Title: THE GRYPHON HOUSE OF THE FEARSOME, FRIGHTENING, AND FORMIDABLE
Genre: Upper MG Urban Fantasy
Word Count: 62,000
Set in twentieth century London, the story follows thirteen-year-old William Tucker, who is the youngest, and smallest member in his family’s long-line of creature catchers. Started by his grandfather and now run by his father and two, rather large, rather awe-inspiring older twin sisters, The Gryphon is now the most respected in all of London. Tuck longs to be assigned creatures larger and far more perilous than those he has been assigned to hunt so far, but his astonishing accidents, unbelievable incidents and incredible mistakes have not yet allowed that wish to come to pass.
Finally he is given the opportunity with a task at the Spellbynder School of Practical Sorcery in the north end. He meets Stella, a thirteen-year-old wizard’s apprentice who helps him, with her emerging talent, sharp wit and unfathomable knowledge, follow the trail of the wisps of jet-black smoke and the ravens that have been seen near every disaster throughout the city.
The trails do indeed lead to larger and more perilous creatures, but also to casters of arcane magic who are casting spells to tear away the fabric of reality. It is within these gaps that the Morrighan, goddess of battle and death is manifesting her power, building her strength and her armies for an assault on London. Tuck and Stella are separated from the others and find new allies in a group of orphans, children much like themselves who catch creatures on the streets of London in order to survive. They soon realize they will need the entirety of Gryphon House as well as a faith in these new allies if they hope to stop Morrighan before she has reached her full power.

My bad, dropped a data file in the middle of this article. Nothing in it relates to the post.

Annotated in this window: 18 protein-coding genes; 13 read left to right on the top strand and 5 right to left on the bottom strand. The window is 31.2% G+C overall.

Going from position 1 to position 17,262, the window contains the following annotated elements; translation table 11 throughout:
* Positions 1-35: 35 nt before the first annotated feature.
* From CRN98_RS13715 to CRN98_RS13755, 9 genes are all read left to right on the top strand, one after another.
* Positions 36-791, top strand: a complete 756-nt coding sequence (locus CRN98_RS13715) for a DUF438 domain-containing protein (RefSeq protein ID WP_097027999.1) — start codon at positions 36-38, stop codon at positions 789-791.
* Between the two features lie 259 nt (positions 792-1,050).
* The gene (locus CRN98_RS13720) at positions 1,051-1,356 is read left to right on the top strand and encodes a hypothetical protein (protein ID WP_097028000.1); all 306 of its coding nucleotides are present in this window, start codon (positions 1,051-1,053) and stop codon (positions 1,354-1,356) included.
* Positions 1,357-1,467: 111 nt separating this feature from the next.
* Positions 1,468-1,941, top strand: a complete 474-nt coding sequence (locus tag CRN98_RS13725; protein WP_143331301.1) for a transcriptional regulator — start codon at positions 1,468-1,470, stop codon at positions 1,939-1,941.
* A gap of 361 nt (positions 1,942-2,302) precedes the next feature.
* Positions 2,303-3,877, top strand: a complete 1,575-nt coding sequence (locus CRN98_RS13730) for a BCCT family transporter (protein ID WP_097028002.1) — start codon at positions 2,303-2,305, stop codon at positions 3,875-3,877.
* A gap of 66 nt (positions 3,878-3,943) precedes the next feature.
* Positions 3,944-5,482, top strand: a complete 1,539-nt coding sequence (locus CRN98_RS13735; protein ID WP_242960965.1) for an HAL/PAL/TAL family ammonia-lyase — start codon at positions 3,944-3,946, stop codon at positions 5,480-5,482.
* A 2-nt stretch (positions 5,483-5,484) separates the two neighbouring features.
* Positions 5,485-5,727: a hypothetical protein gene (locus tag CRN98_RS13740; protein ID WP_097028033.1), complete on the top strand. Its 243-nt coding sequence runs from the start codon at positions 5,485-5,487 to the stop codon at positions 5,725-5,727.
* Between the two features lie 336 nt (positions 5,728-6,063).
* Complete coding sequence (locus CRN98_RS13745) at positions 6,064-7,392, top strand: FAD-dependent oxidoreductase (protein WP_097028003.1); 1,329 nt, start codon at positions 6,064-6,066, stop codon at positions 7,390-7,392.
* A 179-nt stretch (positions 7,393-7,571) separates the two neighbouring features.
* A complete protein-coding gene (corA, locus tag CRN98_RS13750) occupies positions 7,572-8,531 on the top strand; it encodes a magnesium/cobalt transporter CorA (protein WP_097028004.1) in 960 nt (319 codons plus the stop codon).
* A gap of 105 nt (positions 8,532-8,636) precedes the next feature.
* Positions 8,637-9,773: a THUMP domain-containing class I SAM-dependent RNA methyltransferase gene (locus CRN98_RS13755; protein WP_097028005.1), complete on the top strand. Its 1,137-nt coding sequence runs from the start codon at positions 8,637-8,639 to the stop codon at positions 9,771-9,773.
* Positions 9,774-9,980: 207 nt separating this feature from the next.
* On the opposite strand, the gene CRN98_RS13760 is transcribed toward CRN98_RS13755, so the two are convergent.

THE GRYPHON HOUSE OF THE FEARSOME, FRIGHTENING AND FORMIDABLE is my debut. It is a 62,000-word Urban Fantasy MG novel with plans to be a series.
I am a few credits away from getting my Masters in English Literature with a concentration in Fantasy (Tolkien, CS Lewis, Lewis Carroll, GK Chesterton, etc.) and wrote this novel over the past three months while taking these classes.
The last remnants of the morning mist hugged the cobblestone streets tightly after blanketing all of London on a very uneventful night. As the first bit of sunlight pierced through the darkness the mist began to race, skimming the surface of the cobbles as it moved wildly through the streets, trying to avoid the touch that would ultimately dissipate it.
Moving farther and farther from the Thames, the mist twisted and turned, down back alleys and snickelways, eventually being caught as it turned on to Barrow Street and faced the slowly rising sun. The last bits of mist floated away, falling just short of the darkness within a snickelway that lead off the road.
Several stories up, thirteen-year-old William Tucker waited silently at the edge of an old, drafty, tumbledown brick building and stared down onto the street below. Five feet tall, with wispy blond hair, both uncut and unkempt, Tuck was slightly smaller for his age and occupation than he and much of his family had hoped. He wore a grey button down shirt with the word GRYPHON neatly printed on the single pocket (well, as neatly as could be managed by a thirteen-year-old hand in haste). At his feet there lay several items that were rather unusual for someone his age: an old canvas bag, a long length of rope, a whip, and a bright silver hammer. In his hand was a piece of blackthorn, pared clean of its bark and razor sharp thorns, hand rubbed to a smooth polished finish.